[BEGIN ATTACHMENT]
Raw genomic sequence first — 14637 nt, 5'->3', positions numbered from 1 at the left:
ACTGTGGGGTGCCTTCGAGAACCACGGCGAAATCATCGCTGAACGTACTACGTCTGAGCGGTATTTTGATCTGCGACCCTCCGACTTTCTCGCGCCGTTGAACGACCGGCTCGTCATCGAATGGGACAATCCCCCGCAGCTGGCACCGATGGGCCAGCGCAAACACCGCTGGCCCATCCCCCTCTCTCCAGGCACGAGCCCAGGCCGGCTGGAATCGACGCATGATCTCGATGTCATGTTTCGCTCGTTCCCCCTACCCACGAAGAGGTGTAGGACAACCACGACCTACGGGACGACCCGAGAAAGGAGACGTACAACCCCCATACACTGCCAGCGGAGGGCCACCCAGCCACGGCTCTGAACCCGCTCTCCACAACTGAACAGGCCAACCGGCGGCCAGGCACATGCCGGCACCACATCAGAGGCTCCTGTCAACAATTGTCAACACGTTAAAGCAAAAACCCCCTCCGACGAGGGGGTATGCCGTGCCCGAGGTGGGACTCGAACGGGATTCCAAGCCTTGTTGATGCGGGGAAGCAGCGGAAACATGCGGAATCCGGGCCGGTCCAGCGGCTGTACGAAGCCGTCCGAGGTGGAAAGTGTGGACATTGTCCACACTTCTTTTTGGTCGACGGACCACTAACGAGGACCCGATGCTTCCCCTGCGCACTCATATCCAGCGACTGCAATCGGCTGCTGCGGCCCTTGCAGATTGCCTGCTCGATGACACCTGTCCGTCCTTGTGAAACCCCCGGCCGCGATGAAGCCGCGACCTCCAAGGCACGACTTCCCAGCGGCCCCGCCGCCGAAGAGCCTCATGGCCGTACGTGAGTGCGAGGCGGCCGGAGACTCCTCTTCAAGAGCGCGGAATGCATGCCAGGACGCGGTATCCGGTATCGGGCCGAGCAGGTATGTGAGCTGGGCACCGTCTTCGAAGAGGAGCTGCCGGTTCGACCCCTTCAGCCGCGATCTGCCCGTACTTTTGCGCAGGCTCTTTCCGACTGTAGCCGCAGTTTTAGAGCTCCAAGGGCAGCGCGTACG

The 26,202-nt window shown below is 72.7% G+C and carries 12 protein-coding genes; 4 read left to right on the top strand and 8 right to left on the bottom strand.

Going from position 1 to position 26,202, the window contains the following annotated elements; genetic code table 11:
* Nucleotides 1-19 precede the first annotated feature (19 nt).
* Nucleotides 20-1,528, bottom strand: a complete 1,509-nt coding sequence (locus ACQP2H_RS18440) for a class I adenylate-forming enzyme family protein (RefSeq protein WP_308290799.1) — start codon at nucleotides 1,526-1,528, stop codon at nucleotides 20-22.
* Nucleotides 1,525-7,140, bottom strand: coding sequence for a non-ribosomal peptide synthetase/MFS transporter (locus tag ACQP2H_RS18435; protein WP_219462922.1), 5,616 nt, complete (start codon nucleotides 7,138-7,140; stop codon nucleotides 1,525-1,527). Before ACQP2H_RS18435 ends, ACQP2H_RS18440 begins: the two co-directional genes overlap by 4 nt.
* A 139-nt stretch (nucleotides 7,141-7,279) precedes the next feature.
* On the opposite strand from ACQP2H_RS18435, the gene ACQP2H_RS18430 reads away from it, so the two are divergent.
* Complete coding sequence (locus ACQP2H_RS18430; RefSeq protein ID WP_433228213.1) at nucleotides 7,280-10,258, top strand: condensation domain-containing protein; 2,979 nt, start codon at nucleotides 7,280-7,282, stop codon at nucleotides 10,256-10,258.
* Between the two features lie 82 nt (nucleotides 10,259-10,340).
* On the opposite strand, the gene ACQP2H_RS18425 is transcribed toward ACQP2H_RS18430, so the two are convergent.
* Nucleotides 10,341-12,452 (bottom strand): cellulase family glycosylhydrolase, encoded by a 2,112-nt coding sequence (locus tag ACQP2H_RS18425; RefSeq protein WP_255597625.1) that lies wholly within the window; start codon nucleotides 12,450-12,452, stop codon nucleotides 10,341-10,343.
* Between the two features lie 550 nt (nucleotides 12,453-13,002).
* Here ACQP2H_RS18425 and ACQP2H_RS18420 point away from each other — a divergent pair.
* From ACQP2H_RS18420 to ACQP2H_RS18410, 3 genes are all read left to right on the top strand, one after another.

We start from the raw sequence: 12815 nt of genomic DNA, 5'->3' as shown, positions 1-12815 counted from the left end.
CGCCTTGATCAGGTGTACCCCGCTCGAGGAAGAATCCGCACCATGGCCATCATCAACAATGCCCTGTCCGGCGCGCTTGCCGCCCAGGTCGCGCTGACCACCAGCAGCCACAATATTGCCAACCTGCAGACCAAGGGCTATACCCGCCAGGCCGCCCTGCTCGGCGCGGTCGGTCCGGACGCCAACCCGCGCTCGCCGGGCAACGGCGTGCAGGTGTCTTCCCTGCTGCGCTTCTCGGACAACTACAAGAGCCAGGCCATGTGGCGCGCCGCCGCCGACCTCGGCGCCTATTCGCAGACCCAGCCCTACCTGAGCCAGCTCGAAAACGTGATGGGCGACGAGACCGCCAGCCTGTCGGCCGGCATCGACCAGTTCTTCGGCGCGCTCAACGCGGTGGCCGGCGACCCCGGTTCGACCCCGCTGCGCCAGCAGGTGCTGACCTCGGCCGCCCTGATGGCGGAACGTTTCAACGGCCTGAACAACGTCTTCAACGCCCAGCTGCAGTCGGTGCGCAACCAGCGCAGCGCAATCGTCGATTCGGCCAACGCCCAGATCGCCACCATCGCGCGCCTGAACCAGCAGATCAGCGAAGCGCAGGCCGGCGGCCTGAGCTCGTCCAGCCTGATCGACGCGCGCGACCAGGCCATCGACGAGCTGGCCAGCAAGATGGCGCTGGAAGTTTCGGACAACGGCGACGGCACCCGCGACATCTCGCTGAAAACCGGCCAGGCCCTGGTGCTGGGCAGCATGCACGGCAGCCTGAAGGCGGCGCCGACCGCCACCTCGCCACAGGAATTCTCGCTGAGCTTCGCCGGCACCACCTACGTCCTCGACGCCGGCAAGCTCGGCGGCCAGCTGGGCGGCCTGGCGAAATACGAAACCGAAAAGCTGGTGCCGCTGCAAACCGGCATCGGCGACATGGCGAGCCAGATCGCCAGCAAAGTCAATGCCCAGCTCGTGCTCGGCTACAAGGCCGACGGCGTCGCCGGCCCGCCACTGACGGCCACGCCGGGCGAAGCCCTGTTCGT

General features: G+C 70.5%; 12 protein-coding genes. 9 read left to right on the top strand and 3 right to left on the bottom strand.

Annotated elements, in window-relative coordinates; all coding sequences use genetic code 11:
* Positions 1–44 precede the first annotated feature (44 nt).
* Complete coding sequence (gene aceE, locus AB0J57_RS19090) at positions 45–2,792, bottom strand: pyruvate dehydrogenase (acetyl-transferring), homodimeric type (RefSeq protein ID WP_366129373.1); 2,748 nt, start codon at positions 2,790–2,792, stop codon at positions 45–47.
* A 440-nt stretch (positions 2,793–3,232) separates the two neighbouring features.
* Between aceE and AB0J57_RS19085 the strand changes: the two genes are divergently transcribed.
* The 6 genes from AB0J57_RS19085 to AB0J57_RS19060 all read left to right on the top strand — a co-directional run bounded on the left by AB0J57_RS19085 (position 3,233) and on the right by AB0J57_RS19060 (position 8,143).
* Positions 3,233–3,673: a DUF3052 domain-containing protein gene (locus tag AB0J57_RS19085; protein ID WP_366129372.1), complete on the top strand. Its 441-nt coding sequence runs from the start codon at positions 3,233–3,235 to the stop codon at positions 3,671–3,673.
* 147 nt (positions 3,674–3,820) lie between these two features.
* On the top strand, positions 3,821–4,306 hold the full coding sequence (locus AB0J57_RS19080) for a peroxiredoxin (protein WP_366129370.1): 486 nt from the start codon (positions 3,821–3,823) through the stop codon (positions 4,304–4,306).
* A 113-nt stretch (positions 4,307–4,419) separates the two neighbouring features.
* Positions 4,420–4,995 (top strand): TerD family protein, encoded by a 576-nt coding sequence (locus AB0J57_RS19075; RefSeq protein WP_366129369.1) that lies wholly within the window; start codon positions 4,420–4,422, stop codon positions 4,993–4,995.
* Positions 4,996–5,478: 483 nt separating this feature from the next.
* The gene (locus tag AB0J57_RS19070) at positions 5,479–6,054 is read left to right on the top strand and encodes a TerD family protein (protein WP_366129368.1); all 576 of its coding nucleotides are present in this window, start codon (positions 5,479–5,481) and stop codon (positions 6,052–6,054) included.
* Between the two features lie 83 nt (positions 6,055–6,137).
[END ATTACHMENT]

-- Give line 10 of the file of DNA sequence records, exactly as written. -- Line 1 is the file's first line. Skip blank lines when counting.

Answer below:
* Complete coding sequence (locus ACQP2H_RS18430; RefSeq protein ID WP_433228213.1) at nucleotides 7,280-10,258, top strand: condensation domain-containing protein; 2,979 nt, start codon at nucleotides 7,280-7,282, stop codon at nucleotides 10,256-10,258.